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Thursday, September 16, 2021

THE HAPPENING WORLD: U.S. Federal Reserve Flexible Consumer Price Index Remains in Record Territory

U.S. Federal Reserve flexible consumer price index, August 2021

Ever since December 1967, the U.S. Federal Reserve Bank of Atlanta has published a monthly report called the “Sticky-Price Consumer Price Index (CPI)”. The complete time series may be consulted at the St. Louis Federal Reserve's FRED site as data set COREFLEXCPIM159SFRBATL. This index is composed of a weighted basket of goods whose prices have, historically, changed relatively rapidly, and excludes the core items of food and energy. It has, over time, given a snapshot of “sticker price” inflation as perceived by the general populace.

Over its history, the index has mostly meandered in a random walk between 0 and 5 percent annual price change, with two large spikes in the vicinity of 10% in early 1975 and 1980–1981. That's before the index for April 2021 (reported around the middle of the following month, as always), which jumped in one month from 2.5% annualised in March to 8.2% for April. In May, it hit an all-time high since its inception in 1967 of 12%, then in June rocketed to another record of 16.7% and rose slightly to 16.76% in July. The August figures have just been published, and show a decline to 14.7%, which is still around 50% higher than at any time in the half century preceding 2021.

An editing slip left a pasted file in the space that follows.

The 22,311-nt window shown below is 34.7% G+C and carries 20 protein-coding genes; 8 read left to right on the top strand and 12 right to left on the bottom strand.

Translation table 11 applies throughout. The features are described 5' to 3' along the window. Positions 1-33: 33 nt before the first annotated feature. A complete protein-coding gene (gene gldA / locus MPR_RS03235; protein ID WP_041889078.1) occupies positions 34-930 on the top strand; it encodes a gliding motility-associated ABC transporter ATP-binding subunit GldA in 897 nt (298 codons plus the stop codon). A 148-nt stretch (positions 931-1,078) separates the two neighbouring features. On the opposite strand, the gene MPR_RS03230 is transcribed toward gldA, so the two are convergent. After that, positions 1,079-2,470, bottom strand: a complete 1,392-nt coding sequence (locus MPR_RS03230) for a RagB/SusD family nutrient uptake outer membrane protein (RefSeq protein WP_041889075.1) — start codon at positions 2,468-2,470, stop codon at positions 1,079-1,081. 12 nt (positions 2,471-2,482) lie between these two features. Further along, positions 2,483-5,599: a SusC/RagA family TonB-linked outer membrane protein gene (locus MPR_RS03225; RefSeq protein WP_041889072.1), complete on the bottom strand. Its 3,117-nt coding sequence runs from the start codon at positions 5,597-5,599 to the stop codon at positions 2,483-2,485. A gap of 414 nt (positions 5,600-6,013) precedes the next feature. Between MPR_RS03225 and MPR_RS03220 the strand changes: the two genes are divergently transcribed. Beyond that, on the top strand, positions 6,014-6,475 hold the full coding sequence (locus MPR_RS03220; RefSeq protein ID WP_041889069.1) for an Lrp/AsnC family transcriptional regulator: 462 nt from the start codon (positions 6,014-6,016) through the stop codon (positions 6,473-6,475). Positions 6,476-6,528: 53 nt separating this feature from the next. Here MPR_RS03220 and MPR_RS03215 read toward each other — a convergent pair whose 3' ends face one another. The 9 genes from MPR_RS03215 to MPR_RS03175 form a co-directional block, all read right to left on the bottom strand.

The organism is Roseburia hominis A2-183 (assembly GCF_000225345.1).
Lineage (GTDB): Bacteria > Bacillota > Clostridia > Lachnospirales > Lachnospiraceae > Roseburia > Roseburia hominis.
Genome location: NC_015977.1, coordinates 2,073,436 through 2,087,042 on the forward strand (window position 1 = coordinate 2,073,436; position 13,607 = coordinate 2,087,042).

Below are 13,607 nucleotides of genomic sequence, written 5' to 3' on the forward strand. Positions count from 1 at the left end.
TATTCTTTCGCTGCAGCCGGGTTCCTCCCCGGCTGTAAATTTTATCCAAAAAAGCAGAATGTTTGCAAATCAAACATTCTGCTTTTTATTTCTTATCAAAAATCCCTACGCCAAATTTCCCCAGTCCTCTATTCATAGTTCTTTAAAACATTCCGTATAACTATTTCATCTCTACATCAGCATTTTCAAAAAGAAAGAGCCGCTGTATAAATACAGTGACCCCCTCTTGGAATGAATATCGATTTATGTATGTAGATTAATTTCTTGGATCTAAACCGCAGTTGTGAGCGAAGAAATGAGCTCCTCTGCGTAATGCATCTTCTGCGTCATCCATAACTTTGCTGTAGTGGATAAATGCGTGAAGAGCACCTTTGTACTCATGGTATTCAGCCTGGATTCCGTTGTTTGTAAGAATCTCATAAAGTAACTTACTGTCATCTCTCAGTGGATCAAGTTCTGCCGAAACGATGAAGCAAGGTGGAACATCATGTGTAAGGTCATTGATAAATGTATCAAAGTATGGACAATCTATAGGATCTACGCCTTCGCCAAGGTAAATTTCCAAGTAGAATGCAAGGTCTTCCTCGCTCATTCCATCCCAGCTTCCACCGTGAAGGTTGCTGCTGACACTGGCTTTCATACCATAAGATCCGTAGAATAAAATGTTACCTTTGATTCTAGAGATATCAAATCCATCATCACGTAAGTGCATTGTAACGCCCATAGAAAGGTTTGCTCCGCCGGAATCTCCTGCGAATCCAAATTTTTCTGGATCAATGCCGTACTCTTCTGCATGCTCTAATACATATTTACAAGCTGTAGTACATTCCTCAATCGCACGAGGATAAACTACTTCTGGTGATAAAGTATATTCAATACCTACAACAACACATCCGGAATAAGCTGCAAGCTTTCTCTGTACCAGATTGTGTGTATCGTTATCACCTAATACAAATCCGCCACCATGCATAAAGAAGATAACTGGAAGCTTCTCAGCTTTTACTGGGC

Now, monetary inflation doesn't act all at once or uniformly across an economy. It usually first causes rapid price appreciation in volatile financial markets which tends to feed on itself as a bubble mentality develops (check!), then some time later begins to show up in flexible prices such as tracked by the present index. Only later do “sticky” prices begin to budge, and finally the circle closes as workers demand pay increases to cope with the rising cost of living, which feeds back into cost of goods and accelerates price increases. All of this is generally accompanied by phenomena such as “labour shortages”, “supply chain disruptions”, “a tight housing market”, and other distractions cited by the perpetrators to shift blame from the actual cause, which is profligate money printing uncoupled from the supply of goods in the market.

In any case, here we have another of what what I call a “Year of the Jackpot” chart, showing something happening which has never before occurred during the lifetimes of a majority of living humans. It is not unreasonable to infer that such indicators might portend consequences which are equally outliers to conventional wisdom expectations.

Posted at September 16, 2021 13:44